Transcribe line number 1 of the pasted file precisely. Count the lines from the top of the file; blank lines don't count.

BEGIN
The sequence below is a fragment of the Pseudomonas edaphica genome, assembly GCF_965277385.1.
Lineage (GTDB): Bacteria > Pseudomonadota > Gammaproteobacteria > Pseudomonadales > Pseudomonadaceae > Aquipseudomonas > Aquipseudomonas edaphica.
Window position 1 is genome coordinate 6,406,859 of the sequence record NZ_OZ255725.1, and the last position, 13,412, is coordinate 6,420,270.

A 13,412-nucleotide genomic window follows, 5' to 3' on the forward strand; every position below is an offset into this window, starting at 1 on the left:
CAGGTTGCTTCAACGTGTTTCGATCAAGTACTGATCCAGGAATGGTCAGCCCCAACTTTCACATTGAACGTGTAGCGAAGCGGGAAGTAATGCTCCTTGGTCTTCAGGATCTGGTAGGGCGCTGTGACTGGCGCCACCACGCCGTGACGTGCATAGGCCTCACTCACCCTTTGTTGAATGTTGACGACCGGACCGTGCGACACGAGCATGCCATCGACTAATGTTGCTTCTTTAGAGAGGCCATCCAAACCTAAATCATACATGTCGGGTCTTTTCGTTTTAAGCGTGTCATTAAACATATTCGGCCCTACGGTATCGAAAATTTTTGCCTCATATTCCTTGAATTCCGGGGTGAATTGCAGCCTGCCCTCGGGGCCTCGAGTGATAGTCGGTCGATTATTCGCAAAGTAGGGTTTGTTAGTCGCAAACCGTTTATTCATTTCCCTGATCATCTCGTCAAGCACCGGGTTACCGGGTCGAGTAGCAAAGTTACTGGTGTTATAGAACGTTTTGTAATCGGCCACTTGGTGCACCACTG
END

The sequence below is a fragment of the Pseudomonas edaphica genome, assembly GCF_965277385.1.